As managing editor of Time magazine, Richard Stengel questioned if the Constitution even matters. If confirmed by the Senate, he'll take an oath to uphold it.
The day after Constitution Day, President Barack Obama sent the nomination of Stengel to the Senate to be the undersecretary of state for public diplomacy. Stengel has had a long career in journalism, and also worked briefly in politics.
NEW YORK, NY - APRIL 23: (L-R) Actor Daniel Day-Lewis, filmmaker Steven Spielberg, and TIME Managing Editor Richard Stengel attend the TIME 100 Gala, TIME'S 100 Most Influential People In The World reception at Jazz at Lincoln Center on April 23, 2013 in New York City. Credit: Getty Images for TIME
But his essay published in July 4, 2011 issue of Time was the cover story with a picture depicting the Constitution being shredded and asking “Does it Still Matter?” The article, that ran about 5,000 words, was the main feature of the magazine's 10th annual History Issue.
“We can pat ourselves on the back about the past 223 years, but we cannot let the Constitution become an obstacle to the U.S.’s moving into the future with a sensible health care system, a globalized economy, an evolving sense of civil and political rights,” Stengel wrote.
Stengel wrote the piece as litigation had ensued challenging the constitutionality of the Obamacare health law and as tea party members of Congress helped make the Constitution a key point of public debate.
Stengel went on to write, “The Constitution does not protect our spirit of liberty; our spirit of liberty protects the Constitution. The Constitution serves the nation; the nation does not serve the Constitution.”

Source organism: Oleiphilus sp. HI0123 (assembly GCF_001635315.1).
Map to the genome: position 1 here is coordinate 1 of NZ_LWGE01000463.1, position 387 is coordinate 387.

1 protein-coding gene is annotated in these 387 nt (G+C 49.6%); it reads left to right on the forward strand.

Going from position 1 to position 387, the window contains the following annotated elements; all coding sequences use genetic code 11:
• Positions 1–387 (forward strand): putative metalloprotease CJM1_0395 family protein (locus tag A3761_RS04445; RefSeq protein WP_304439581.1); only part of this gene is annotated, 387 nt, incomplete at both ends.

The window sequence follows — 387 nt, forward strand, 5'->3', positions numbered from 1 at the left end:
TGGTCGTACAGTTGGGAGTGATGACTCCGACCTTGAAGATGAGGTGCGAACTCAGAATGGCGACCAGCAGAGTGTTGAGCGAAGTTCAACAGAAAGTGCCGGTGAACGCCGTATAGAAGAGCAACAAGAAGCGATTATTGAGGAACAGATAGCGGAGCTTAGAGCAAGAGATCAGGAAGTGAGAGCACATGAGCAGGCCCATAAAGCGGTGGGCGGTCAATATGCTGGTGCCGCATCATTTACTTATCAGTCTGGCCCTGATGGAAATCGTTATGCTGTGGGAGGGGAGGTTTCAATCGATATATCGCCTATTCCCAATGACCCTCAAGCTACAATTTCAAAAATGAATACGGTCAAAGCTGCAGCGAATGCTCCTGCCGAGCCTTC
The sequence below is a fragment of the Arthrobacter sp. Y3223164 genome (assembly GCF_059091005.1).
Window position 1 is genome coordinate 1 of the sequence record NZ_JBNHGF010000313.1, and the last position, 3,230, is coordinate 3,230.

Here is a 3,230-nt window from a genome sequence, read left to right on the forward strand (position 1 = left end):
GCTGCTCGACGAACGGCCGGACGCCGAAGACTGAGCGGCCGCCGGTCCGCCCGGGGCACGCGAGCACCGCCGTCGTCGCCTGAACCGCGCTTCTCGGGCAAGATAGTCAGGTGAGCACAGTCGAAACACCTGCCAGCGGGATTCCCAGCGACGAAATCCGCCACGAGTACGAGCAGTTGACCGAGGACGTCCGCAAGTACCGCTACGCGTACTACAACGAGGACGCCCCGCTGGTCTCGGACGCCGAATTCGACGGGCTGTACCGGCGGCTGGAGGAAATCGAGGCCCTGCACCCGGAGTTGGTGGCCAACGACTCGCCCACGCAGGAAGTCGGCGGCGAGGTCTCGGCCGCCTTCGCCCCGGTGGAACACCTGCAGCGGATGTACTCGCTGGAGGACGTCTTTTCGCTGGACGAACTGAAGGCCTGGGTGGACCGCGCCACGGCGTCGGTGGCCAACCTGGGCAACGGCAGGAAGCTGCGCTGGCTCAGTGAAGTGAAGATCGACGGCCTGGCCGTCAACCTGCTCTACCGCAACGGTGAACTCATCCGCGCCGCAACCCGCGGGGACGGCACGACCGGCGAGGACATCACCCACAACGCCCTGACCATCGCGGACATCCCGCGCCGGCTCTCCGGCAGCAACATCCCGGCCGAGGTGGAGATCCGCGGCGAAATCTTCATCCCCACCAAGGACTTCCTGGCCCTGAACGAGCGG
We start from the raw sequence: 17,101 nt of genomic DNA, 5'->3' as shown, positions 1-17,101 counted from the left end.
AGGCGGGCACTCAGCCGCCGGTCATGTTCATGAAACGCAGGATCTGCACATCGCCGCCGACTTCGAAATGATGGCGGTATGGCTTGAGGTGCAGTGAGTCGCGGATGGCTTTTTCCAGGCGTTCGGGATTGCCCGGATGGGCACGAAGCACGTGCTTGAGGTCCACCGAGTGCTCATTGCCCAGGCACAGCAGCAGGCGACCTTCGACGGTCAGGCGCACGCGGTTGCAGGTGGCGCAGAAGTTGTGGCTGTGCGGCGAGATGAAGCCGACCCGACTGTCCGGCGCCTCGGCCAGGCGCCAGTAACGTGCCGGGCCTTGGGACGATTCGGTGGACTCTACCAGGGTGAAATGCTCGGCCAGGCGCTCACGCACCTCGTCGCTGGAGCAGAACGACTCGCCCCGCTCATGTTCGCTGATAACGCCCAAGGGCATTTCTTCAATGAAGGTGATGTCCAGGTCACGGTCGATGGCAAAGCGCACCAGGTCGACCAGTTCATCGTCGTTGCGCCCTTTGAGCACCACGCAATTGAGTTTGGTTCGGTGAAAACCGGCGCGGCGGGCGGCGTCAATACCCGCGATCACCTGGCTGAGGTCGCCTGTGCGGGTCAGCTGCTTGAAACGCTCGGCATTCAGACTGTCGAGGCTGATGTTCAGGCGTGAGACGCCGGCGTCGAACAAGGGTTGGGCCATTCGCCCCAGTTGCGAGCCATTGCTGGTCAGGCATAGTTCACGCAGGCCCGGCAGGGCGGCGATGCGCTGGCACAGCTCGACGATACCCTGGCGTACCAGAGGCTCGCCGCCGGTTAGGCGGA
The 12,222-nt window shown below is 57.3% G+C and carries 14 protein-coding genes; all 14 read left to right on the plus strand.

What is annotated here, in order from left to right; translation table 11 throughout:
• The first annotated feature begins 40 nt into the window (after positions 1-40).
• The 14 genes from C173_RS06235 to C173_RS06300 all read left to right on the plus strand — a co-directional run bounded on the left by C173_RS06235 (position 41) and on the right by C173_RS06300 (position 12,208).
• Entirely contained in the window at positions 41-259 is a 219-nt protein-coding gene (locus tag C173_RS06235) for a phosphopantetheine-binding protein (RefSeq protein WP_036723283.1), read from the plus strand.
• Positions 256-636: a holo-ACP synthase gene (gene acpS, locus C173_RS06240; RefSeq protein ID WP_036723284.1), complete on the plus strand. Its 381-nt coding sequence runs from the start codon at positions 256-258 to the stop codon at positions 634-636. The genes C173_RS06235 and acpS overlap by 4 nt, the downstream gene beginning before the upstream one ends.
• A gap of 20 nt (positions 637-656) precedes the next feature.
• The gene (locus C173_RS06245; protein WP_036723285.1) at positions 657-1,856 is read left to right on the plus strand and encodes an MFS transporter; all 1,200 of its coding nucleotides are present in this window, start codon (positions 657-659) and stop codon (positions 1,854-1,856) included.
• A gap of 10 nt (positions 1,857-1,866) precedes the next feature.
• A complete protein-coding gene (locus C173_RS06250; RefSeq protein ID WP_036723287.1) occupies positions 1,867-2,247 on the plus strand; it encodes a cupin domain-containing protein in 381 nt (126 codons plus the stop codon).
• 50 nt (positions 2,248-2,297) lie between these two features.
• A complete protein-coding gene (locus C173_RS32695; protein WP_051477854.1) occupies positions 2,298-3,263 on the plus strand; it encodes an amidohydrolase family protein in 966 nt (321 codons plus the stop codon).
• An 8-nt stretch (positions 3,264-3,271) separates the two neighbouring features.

He further wrote that the Founding Fathers could not have anticipated contemporary society.
“Here are a few things the framers did not know about: World War II. DNA. Sexting. Airplanes. The atom. Television. Medicare. Collateralized debt obligations. The germ theory of disease. Miniskirts. The internal combustion engine. Computers. Antibiotics. Lady Gaga,” Stengel wrote.
“The framers were not gods and were not infallible. Yes, they gave us, and the world, a blueprint for the protection of democratic freedoms — freedom of speech, assembly, religion — but they also gave us the idea that a black person was three-fifths of a human being, that women were not allowed to vote and that South Dakota should have the same number of Senators as California, which is kind of crazy,” he wrote. “And I'm not even going to mention the Electoral College. They did not give us income taxes. Or Prohibition. Those came later.”
Citing totalitarian regimes with constitutions, he said the document does not preserve freedom.
“A constitution in and of itself guarantees nothing,” Stengel wrote. “Bolshevik Russia had a constitution, as did Nazi Germany. Cuba and Libya have constitutions. A constitution must embody something that is in the hearts of the people.”
Interestingly, before Stengel became the top editor at Time in 2006, he was the president of the National Constitution Center in Philadelphia from 2004 to 2006. He began as a correspondent for Time in 1981, before going to teach journalism at Princeton, his alma mater before working as a senior advisors for the 2000 presidential campaign of former Democratic Sen. Bill Bradley.